Friday 31 May 2013
Emergency Services and States Departments involved in the multi agency response to the severe weather back in March this year met recently to review the response and take forward any learning outcomes.
On Monday 11 March 17 cm of snow fell at Guernsey Airport (official greatest depth) although unofficial records of 21cm in Torteval and St Peters are estimated. Gale force winds causing blizzard conditions brought the island to a standstill as main arterial roads were either blocked with fallen trees/snow drifts/abandoned vehicles or congested with traffic as families collected their children from school and workers returned home.
Considering the extreme weather event which combined heavy snowfall with gale force winds, the emergency services and responding agencies did an excellent job of working together to prioritise those that needed help most and delivering that help in difficult circumstances. Support from the community at large also played a significant role in ensuring no-one was left stranded without help and the assistance of many individuals and voluntary organisations was invaluable in contributing to that effort. The island has a strong community spirit which inevitably helped in ensuring no-one was left abandoned.
So with climate change concerns predicting more extreme weather in future years, is the island suitably prepared for such events?
Ashley Nicholas, Deputy Director, Guernsey Airport explained that:
"We are a small island with limited resources, and whilst considerable efforts have been made to ensure that we are as joined up in our response as possible, it is difficult to see the benefit of investing in expensive snow clearance equipment that might only be used once or twice in its life time. We were fortunate on this occasion to benefit from the Lagan machinery available on the island due to the airport re-development work".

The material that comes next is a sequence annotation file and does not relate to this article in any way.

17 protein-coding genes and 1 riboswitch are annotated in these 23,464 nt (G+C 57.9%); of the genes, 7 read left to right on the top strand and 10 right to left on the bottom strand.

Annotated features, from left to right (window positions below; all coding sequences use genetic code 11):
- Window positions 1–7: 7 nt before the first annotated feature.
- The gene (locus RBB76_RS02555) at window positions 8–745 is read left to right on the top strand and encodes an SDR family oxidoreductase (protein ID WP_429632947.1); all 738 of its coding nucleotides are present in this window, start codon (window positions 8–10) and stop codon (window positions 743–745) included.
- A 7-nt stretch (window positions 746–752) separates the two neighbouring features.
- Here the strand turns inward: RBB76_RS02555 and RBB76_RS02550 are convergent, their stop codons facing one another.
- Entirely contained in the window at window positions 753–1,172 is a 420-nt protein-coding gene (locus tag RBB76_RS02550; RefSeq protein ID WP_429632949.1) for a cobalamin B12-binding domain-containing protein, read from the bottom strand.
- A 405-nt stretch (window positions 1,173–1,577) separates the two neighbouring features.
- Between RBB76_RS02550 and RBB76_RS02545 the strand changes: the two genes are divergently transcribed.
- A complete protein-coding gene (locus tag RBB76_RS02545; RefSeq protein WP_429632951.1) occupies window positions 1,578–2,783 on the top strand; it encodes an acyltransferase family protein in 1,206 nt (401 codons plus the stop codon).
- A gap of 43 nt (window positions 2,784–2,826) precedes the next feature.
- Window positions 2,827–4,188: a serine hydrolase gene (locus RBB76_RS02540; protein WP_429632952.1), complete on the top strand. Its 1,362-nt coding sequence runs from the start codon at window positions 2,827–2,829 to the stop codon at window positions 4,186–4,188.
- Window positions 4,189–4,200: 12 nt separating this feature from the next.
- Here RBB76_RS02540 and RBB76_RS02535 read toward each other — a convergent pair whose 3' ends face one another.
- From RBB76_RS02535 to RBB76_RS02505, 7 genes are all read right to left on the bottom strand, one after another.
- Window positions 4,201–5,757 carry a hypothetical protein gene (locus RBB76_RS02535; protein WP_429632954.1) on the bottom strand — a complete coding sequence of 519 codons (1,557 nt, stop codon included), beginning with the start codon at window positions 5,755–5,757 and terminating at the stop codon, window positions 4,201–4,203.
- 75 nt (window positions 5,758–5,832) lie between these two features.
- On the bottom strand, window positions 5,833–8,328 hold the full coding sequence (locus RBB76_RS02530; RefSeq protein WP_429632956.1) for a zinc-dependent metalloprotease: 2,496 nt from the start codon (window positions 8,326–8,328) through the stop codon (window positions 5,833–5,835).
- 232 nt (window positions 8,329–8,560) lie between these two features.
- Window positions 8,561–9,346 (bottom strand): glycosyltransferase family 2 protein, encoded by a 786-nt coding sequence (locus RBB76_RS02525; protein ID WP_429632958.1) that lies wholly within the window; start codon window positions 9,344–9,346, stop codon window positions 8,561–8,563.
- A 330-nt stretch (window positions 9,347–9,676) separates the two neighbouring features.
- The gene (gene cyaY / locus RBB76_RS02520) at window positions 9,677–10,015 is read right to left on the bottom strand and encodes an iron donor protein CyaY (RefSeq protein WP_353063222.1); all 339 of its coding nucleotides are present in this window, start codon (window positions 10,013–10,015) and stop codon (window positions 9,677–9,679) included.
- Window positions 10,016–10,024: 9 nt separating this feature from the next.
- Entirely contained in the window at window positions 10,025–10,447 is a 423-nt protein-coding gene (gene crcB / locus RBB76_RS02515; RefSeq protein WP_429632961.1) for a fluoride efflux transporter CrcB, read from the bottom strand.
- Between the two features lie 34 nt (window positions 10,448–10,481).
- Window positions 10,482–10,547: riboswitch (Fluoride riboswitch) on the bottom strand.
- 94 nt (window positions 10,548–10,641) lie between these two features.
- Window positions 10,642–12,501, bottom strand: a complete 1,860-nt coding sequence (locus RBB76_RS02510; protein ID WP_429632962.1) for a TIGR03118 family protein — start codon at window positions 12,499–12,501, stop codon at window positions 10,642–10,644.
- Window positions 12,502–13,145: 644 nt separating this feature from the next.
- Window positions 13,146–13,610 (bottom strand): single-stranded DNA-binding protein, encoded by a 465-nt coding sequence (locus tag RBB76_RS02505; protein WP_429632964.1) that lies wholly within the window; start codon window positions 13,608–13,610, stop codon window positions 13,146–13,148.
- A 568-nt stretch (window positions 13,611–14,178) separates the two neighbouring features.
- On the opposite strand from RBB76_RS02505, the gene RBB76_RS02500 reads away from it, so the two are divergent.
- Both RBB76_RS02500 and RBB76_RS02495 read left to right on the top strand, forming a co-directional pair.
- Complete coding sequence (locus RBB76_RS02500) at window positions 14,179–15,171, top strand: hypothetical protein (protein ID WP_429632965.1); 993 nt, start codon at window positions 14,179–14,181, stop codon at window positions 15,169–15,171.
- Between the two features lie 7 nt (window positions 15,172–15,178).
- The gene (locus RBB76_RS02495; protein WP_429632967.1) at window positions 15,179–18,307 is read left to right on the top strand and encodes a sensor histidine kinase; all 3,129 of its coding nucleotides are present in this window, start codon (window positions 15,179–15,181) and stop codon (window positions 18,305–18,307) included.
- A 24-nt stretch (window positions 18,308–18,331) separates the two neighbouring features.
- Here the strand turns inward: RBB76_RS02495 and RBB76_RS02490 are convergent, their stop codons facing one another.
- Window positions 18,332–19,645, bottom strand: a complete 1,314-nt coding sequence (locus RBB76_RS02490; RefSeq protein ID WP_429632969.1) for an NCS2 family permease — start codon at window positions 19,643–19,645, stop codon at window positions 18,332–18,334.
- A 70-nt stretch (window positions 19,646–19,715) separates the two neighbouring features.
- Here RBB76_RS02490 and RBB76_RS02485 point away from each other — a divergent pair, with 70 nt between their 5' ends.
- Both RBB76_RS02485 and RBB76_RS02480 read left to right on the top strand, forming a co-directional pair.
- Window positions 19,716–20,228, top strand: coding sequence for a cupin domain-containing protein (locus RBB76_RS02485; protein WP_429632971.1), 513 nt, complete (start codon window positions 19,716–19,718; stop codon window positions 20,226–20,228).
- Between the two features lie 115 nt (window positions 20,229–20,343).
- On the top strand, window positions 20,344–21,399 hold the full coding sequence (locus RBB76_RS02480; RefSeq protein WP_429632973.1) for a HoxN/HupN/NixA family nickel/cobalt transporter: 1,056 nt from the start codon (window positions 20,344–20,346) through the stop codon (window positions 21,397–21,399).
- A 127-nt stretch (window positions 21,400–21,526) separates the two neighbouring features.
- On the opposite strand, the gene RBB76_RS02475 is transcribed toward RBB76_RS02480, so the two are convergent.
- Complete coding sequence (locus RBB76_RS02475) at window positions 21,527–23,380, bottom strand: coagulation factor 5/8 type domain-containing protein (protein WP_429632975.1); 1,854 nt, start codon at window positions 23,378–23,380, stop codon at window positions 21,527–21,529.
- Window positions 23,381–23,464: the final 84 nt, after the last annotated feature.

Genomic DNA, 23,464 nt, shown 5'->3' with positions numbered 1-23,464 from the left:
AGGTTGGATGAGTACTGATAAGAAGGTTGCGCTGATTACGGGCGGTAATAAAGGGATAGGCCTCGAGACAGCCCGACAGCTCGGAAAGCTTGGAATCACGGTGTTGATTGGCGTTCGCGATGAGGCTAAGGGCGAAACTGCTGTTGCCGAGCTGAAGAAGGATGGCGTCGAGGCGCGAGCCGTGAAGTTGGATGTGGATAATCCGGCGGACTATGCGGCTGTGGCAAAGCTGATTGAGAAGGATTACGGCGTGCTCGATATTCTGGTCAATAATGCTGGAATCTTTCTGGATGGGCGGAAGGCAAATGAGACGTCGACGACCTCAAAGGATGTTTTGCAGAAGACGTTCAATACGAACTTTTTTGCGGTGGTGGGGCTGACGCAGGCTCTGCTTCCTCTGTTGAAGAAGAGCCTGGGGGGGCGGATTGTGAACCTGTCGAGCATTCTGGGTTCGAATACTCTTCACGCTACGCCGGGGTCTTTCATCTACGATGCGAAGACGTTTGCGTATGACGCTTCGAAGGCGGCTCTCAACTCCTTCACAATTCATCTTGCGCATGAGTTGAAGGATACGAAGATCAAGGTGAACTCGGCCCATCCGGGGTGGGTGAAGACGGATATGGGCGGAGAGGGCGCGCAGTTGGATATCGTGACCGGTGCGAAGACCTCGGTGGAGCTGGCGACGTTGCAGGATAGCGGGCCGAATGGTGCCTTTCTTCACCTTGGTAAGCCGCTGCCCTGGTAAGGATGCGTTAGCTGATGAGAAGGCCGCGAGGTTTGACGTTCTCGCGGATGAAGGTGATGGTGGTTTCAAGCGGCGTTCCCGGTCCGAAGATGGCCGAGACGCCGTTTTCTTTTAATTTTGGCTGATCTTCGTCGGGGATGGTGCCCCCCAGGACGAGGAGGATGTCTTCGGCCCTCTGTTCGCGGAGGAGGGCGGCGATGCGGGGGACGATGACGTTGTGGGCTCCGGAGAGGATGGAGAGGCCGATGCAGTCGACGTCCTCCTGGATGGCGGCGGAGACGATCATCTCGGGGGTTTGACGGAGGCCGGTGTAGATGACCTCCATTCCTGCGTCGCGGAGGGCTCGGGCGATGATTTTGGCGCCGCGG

The States Works snow clearance plan was activated during the severe weather and worked well in prioritising the clearance of the main arterial roads. As a result of the review, a number of additional key pavements have also been included within the snow clearance plan to take account of the increased number of people on foot during such conditions.
Catherine Veron, States Emergency Planning Officer summarised that:
"She was pleased with the multi agency response to the severe weather and that a number of minor issues had been highlighted in the review which individual departments would action."
"The severe weather highlighted the importance of being prepared. Organisations as well as individuals need to consider their own arrangements in severe weather, whether that be flexible working arrangements, how to get key staff into work, considering back up child care arrangements if schools are closed or keeping an eye on the wellbeing of vulnerable or elderly neighbours. Relying on the emergency services to get key staff to work is not best use of resources, so States departments and private sector organisations need to have plans in place to address this. Up to date Business Continuity Plans can be a useful starting point on such occasions."
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Emergency Planning Officer
Tel: 01481 717 337